House Republicans urge Kansas voters to limit executive branch authority, agency regulations
TOPEKA — Republican Representatives are eager Wednesday to approve a constitutional amendment that could give lawmakers new powers over the executive branch if it receives Senate and public approval.
If passed by two-thirds of the House and Senate and approved by a vote of the people of Kansas, The resolution proposed would amend Section 1 of the Kansas state constitution. By adding a new section to the constitution, the measure gives the legislature new authority to make and revoke new rules within state agencies under the executive branch.
Throughout the debate, House Republicans dismissed concerns about the effect of the separation of powers provisions and the amendment to place other issues such as Medicaid expansion and marijuana legalization on the ballot.
“We have been given broad authority not only to enforce the law, but also to create it,” said Rep. Barbra Wasinger, R-Hays. “This amendment endorses that legislative oversight and allows us to be responsible for creating the laws.”
The measure received preliminary approval 77-42 with five Republicans – Rep. Dave Baker, of Council Grove; Rep. Owen Donohoe of Shawnee; Rep. Boyd Orr, of Fowler; Rep. Mark Schreiber, Emporia; and Representative John Wheeler, of Garden City – voting against. The measure will need 84 votes tomorrow to pass.
If passed by the House and Senate, the constitutional amendment would be on the ballot in the 2022 general election.
Republicans are primarily motivated by a recent decision by the Kansas Department of Labor to add or change six regulations regarding workers’ compensation. The decision drew frustrations from several business groups and lawmakers at a hearing in November who believed that regulations interfered with law and legislative authority.
Currently, the legislature can only pass a competing resolution expressing a concern or requesting the repeal of a by-law. The Rules and Regulations Committee provides comments and recommendations on the proposals of these bodies.
However, Rep. Boog Highberger, a Democrat from Lawrence, said the systems in place are already working to deal with any overstepping of regulations by executive branch agencies.
“I think it’s clear that if there’s a problem with the system, it gets sent to the attorney general’s office and the problem needs to be fixed there,” Highberger said. “I’ve been involved in the process during my tenure in state government over the years. It really works, and there are a lot of checks and balances, a lot of checks and balances.
A 1984 Kansas Supreme Court decision ruled that an earlier measure allowing the Legislature to suspend or revoke the administrative rule was unconstitutional because it violated the separation of powers.
Attorney General Derek Schmidt’s office approved the legality of this new resolution in July, after the State Budget Office and the Administration Department signed off in January.
House Speaker Ron Ryckman told House Republicans in a meeting before the House session on Wednesday that Schmidt had proposed the idea of ”fundamentally eliminating the fourth branch of government,” a reference to the employees of state agencies who determine how to enforce laws passed by the legislature. Schmidt, a Republican, is running against Democratic Governor Laura Kelly in this year’s election.
Ryckman asked House Republicans if they wanted “these people” to make decisions like closing churches, shutting down businesses and giving foreign fraudsters money from the unemployment fund, or allowing the Legislature to ‘to have the last word.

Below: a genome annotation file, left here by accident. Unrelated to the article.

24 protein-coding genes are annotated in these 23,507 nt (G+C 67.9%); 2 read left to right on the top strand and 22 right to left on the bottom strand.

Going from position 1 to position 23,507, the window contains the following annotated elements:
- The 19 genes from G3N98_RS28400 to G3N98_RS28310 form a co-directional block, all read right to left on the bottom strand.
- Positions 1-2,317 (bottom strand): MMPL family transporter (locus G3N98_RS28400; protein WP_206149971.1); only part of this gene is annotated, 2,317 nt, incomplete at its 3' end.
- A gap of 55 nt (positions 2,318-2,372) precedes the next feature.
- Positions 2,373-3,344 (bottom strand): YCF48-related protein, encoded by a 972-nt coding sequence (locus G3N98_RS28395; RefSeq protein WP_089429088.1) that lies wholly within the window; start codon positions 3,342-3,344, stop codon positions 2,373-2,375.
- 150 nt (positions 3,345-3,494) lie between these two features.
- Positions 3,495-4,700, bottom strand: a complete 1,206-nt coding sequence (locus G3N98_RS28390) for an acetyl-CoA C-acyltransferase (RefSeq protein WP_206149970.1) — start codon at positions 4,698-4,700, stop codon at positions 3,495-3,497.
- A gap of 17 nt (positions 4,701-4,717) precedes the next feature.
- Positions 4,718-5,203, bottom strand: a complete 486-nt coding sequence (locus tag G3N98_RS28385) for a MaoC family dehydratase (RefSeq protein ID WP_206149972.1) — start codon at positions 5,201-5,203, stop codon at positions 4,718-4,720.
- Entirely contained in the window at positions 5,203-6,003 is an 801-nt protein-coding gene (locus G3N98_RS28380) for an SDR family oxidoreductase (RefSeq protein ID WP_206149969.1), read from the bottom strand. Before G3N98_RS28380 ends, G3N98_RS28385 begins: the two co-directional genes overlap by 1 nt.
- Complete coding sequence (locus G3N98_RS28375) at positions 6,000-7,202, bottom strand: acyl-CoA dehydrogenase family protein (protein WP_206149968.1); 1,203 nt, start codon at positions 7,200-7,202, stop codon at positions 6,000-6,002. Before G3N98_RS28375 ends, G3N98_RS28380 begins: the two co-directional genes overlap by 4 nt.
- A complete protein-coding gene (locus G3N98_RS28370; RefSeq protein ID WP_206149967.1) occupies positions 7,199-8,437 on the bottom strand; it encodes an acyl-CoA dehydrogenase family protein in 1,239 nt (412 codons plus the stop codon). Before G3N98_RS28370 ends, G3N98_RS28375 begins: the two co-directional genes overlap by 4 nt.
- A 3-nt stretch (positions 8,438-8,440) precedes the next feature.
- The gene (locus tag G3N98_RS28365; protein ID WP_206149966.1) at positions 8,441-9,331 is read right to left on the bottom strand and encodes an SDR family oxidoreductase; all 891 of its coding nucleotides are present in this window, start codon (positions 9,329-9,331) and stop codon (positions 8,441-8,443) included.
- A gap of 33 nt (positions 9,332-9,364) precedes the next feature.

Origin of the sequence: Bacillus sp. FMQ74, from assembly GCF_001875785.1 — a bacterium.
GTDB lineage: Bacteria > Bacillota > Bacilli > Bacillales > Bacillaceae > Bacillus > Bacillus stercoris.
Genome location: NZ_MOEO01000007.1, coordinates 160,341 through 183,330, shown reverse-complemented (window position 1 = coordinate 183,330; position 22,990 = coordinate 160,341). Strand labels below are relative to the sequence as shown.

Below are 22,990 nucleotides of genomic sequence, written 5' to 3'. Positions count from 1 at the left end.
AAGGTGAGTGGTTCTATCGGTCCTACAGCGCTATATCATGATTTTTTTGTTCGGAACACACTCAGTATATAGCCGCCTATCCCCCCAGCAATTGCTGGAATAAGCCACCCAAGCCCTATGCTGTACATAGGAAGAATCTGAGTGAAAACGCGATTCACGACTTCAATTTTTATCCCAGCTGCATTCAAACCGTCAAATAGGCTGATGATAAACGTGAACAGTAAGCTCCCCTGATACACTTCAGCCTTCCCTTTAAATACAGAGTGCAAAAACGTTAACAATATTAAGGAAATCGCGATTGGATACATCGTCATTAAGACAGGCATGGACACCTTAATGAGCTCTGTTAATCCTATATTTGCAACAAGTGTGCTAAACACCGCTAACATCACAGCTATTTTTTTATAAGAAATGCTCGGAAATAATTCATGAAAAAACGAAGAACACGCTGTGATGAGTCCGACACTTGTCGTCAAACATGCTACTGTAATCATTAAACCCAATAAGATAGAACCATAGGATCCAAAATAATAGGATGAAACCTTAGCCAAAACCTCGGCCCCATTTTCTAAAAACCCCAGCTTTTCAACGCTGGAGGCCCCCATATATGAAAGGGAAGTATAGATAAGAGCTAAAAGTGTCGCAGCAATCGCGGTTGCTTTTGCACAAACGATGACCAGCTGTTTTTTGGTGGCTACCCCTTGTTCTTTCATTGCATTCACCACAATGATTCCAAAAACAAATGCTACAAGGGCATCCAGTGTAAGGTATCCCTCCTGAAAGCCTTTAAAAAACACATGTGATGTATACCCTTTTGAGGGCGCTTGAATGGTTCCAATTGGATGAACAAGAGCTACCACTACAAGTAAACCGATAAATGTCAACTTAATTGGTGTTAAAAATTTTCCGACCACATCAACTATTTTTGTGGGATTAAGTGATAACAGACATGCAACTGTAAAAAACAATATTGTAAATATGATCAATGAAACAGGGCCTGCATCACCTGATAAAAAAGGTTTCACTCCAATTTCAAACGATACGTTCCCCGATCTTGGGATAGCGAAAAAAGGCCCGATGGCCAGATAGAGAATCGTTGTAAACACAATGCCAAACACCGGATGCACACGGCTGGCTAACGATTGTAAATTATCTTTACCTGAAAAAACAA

“It doesn’t matter who the governor is,” Ryckman said. “The bureaucrats have been here longer than us. They will stay here longer than us.
The proposed constitutional amendment would not apply to the examples provided by Ryckman. The governor closed churches and closed businesses in April 2020 through executive orders in response to COVID-19. Fake unemployment claims were filed in every state.
Majority Leader Dan Hawkins said to Republican representatives before the debate that he is “really passionate” about obtaining the ability to usurp executive authority.
He said the committee that oversees rules and regulations can voice complaints, but state agency bureaucrats rarely listen. The committee does not have the power to prevent the entry into force of new rules and regulations.
“It makes no difference what the governor is,” Hawkins said. “These bureaucrats stick around year after year, and they literally change the course of any law they want.”
Rep. John Carmichael, D-Wichita, said if the amendment was so urgently needed, the measure should be on the August 2022 ballot, alongside the Value Them Both amendment.
When an amendment to do just that failed, Carmichael asked to delay the vote until after the gubernatorial election.
“In the event that Derek Schmidt should be our governor, people can decide whether or not they want to do to Derek Schmidt what it’s supposed to do to Laura Kelly, because it’s bad legislation,” Carmichael told Democrats. of the House at a meeting before the debate. .
Other amendments Democrats proposed during deliberation also fell through, including a revision allowing the governor to veto a removal, subject to a supermajority vote by the legislature to override.
House Minority Leader Tom Sawyer and Rep. Jason Probst, who earlier this year proposed constitutional amendments to expand Medicaid and legalize marijuana, again proposed letting Kansas voters decide those issues. burning.
The Rules Committee deemed the amendments irrelevant to the resolution, quickly rejecting them.
“There are other things that I think people kind of care about,” said Probst, a Hutchinson Democrat. “We have demonstrated to an excessive degree this year that we appreciate the opportunity to allow Kansans to vote on things.”